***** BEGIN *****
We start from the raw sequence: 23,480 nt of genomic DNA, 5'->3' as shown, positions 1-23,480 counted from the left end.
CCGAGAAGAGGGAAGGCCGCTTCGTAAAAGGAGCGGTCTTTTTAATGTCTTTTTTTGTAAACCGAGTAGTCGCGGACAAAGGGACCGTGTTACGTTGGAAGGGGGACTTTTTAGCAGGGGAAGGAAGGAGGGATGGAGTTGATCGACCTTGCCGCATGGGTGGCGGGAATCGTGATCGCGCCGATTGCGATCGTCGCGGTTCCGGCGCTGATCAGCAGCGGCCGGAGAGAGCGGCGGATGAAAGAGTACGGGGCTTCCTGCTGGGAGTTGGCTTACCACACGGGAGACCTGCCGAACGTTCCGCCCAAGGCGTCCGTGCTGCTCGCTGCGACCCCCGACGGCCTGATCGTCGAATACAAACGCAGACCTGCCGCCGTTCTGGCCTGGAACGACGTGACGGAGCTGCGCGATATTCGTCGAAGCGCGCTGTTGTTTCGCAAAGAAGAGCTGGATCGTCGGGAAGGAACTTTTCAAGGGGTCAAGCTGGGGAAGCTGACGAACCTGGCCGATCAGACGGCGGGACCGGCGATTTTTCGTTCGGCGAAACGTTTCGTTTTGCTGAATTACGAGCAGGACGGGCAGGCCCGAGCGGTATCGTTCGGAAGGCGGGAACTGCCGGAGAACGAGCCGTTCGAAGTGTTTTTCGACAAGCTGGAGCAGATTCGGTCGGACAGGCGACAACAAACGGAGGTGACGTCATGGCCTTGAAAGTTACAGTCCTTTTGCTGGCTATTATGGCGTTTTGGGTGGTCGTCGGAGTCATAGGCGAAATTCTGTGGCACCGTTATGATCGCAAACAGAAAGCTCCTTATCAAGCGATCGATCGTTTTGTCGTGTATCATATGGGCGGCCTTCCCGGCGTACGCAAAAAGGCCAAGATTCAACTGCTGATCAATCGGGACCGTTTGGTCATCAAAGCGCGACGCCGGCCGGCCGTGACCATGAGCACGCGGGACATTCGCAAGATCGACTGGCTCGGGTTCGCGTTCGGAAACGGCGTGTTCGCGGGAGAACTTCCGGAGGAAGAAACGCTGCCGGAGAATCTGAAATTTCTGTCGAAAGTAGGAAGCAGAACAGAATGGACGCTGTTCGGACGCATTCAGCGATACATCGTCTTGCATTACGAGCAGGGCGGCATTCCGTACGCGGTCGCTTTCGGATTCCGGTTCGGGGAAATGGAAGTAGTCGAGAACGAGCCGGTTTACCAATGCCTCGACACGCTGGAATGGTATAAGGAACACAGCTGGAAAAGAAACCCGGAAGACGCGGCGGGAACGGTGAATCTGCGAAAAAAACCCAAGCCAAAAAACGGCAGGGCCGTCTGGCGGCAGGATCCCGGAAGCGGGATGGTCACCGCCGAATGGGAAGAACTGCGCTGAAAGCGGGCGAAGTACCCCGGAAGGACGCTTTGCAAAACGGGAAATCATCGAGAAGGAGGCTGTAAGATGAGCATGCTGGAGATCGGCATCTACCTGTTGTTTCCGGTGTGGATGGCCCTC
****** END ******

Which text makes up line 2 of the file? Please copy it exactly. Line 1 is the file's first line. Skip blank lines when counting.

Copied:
CCGAGAAGAGGGAAGGCCGCTTCGTAAAAGGAGCGGTCTTTTTAATGTCTTTTTTTGTAAACCGAGTAGTCGCGGACAAAGGGACCGTGTTACGTTGGAAGGGGGACTTTTTAGCAGGGGAAGGAAGGAGGGATGGAGTTGATCGACCTTGCCGCATGGGTGGCGGGAATCGTGATCGCGCCGATTGCGATCGTCGCGGTTCCGGCGCTGATCAGCAGCGGCCGGAGAGAGCGGCGGATGAAAGAGTACGGGGCTTCCTGCTGGGAGTTGGCTTACCACACGGGAGACCTGCCGAACGTTCCGCCCAAGGCGTCCGTGCTGCTCGCTGCGACCCCCGACGGCCTGATCGTCGAATACAAACGCAGACCTGCCGCCGTTCTGGCCTGGAACGACGTGACGGAGCTGCGCGATATTCGTCGAAGCGCGCTGTTGTTTCGCAAAGAAGAGCTGGATCGTCGGGAAGGAACTTTTCAAGGGGTCAAGCTGGGGAAGCTGACGAACCTGGCCGATCAGACGGCGGGACCGGCGATTTTTCGTTCGGCGAAACGTTTCGTTTTGCTGAATTACGAGCAGGACGGGCAGGCCCGAGCGGTATCGTTCGGAAGGCGGGAACTGCCGGAGAACGAGCCGTTCGAAGTGTTTTTCGACAAGCTGGAGCAGATTCGGTCGGACAGGCGACAACAAACGGAGGTGACGTCATGGCCTTGAAAGTTACAGTCCTTTTGCTGGCTATTATGGCGTTTTGGGTGGTCGTCGGAGTCATAGGCGAAATTCTGTGGCACCGTTATGATCGCAAACAGAAAGCTCCTTATCAAGCGATCGATCGTTTTGTCGTGTATCATATGGGCGGCCTTCCCGGCGTACGCAAAAAGGCCAAGATTCAACTGCTGATCAATCGGGACCGTTTGGTCATCAAAGCGCGACGCCGGCCGGCCGTGACCATGAGCACGCGGGACATTCGCAAGATCGACTGGCTCGGGTTCGCGTTCGGAAACGGCGTGTTCGCGGGAGAACTTCCGGAGGAAGAAACGCTGCCGGAGAATCTGAAATTTCTGTCGAAAGTAGGAAGCAGAACAGAATGGACGCTGTTCGGACGCATTCAGCGATACATCGTCTTGCATTACGAGCAGGGCGGCATTCCGTACGCGGTCGCTTTCGGATTCCGGTTCGGGGAAATGGAAGTAGTCGAGAACGAGCCGGTTTACCAATGCCTCGACACGCTGGAATGGTATAAGGAACACAGCTGGAAAAGAAACCCGGAAGACGCGGCGGGAACGGTGAATCTGCGAAAAAAACCCAAGCCAAAAAACGGCAGGGCCGTCTGGCGGCAGGATCCCGGAAGCGGGATGGTCACCGCCGAATGGGAAGAACTGCGCTGAAAGCGGGCGAAGTACCCCGGAAGGACGCTTTGCAAAACGGGAAATCATCGAGAAGGAGGCTGTAAGATGAGCATGCTGGAGATCGGCATCTACCTGTTGTTTCCGGTGTGGATGGCCCTC